With Anthony And The Johnsons’ ‘Another World’, the album takes off. The song is based on stripped down percussive guitar and it’s about…ecological concerns, the desire for the next life? It is nicely ambiguous. ‘Civil War’, written by producer Joe Henry is intriguing. On the surface, it’s about civilians becoming soldiers in the civil war but beneath that it’s a personal story. ‘The Things That We Are Made Of’ is, I guess, a moving-on song and then we come to Zoe Mulford’s wonderful ‘The President Sang Amazing Grace’ with big piano chords giving it real grandeur.  I had the great good fortune to hear Zoe sing this on stage a few weeks ago and I can’t help contrast the song with Trump’s take on the latest school massacre. If you’re looking for a political song; here it is but it’s real life that has made it so.

Joan returns to Waits and Brennan with ‘Last Leaf’, an unambiguous railing against aging. Fortunately, there are a few leaves left on the tree and Tom and Joan are among them. Ritter’s ‘Silver Blade’ harks back to Joan’s early days. It’s no relative of ‘Silver Dagger’ but it sounds very much like a reworked traditional ballad of the sort that made Joan famous. Eliza Gilkyson provides another political song in the shape of ‘The Great Correction’ which is also a companion piece to ‘Another World’ and finally we have Tim Eriksen’s retelling of ‘I Wish That The Wars Were All Over’. Once a traditional British song, it encapsulates both the style of Joan’s early repertoire and one of her enduring concerns.

Whistle Down The Wind succeeds in looking back and looking to the future and it needs time to settle into your consciousness. I do hope that Joan will be back, though.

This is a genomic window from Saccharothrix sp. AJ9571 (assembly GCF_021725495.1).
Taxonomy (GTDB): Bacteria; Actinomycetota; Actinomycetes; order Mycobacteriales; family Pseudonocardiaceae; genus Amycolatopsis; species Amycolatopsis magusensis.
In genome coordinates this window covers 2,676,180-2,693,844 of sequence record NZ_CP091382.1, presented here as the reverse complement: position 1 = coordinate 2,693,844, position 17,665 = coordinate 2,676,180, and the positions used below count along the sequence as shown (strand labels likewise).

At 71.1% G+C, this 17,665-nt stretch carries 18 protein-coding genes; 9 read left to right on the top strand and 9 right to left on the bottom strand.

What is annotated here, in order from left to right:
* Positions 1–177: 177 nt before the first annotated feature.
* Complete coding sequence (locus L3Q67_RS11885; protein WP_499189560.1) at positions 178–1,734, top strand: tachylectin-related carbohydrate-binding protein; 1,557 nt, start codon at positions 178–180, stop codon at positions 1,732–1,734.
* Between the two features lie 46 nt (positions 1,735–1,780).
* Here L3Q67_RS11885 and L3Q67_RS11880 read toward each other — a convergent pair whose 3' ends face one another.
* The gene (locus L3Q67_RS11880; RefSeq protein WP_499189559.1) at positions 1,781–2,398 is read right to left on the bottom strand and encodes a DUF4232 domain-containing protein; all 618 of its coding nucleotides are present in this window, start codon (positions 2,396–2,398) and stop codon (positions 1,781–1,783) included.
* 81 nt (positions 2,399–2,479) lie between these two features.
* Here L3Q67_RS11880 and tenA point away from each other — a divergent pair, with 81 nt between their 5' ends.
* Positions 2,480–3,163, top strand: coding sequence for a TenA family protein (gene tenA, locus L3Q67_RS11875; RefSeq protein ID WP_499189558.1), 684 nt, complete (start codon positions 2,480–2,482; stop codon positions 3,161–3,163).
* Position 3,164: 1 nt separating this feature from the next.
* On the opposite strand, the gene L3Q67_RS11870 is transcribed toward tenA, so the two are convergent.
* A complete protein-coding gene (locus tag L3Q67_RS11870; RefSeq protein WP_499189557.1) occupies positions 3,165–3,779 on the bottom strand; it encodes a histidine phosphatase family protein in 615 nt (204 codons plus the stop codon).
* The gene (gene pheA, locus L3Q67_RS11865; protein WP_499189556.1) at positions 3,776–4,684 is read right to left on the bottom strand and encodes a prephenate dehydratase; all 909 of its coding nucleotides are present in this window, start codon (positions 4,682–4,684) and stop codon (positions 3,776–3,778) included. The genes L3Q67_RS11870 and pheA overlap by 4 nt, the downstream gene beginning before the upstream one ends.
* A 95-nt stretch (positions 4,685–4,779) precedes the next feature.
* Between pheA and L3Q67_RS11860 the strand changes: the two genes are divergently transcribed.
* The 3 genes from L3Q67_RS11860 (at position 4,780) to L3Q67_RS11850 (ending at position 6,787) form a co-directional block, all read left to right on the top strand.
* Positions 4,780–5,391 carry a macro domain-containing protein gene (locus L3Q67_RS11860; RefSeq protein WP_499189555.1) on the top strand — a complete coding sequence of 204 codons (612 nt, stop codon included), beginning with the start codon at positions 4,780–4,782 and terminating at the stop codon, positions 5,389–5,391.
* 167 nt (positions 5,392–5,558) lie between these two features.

Dai Jeffries

Artist’s website:

‘Last Leaf’ – live:

Grammy Award-Winner Susan McKeown Releases New Album ‘Belong’

SusanMcKeown2The Irish-born singer, who spent half her life in the States, has finally come home with an exploration of American roots-derived music that delves deeply into matters of the heart.

Belong debuted on the American Folk Chart with #1 Song (‘Everything We Had Was Good’) and #11 album. Opening with ‘On the Bridge to Williamsburg,’ a duet with Irish singer-songwriter Declan O’Rourke, ‘Belong’ is Susan at her most personal, charting intimate details of relationships, plotting their trajectories, examining the shards and remnants as though on an archaeological excavation. James Maddock (from Wood) and banjo and accordion player Dirk Powell (Irma Thomas, The Raconteurs, Joan Baez) join Susan for ‘Everything We Had Was Good,’ a break-up song about ending well. ‘The Cure for Me’ was in part inspired by lines from ‘Night Ferry,’ Seamus Heaney’s elegy for poet Robert Lowell. Erin McKeown guests on ‘Fallen Angel.’

In a distinguished career, McKeown has performed with Pete Seeger, Natalie Merchant, Linda Thompson, Billy Bragg, Arlo Guthrie and The Klezmatics. McKeown has recorded mariachi music, klezmer music, African music, Celtic music, and contemporary songwriting. She won a GRAMMY for ‘Wonder Wheel,’ in collaboration with the Klezmatics on lyrics by Woody Guthrie. In 2010, she made ‘Singing in the Dark,’ a fascinating exploration of creativity and madness.

She has performed throughout Europe and North America including Glastonbury, The Edinburgh Festival, Carnegie Hall and Disney Hall. In a concert review, Rolling Stone said, “McKeown grabbed both song and audience by the throat, dragged them through heaven and hell and back again, and left the stage to the loudest applause heard all evening.”

‘On The Bridge To Williamsburg’:

“Absorbing from beginning to end, ‘Belong’ is a trans-Atlantic marvel… Sublime… enchanting… rich sonic diversity… smart lyrics.” –Scripps Howard News Service/Knoxville News-Sentinel

“I just love this woman’s work. I really believe ‘Delph’ is one of the best songs written in the last ten years, truly amazing.” Mike Harding, The Folk Show, UK

“A great songwriter.” Mark Radcliffe, The Folk Show, BBC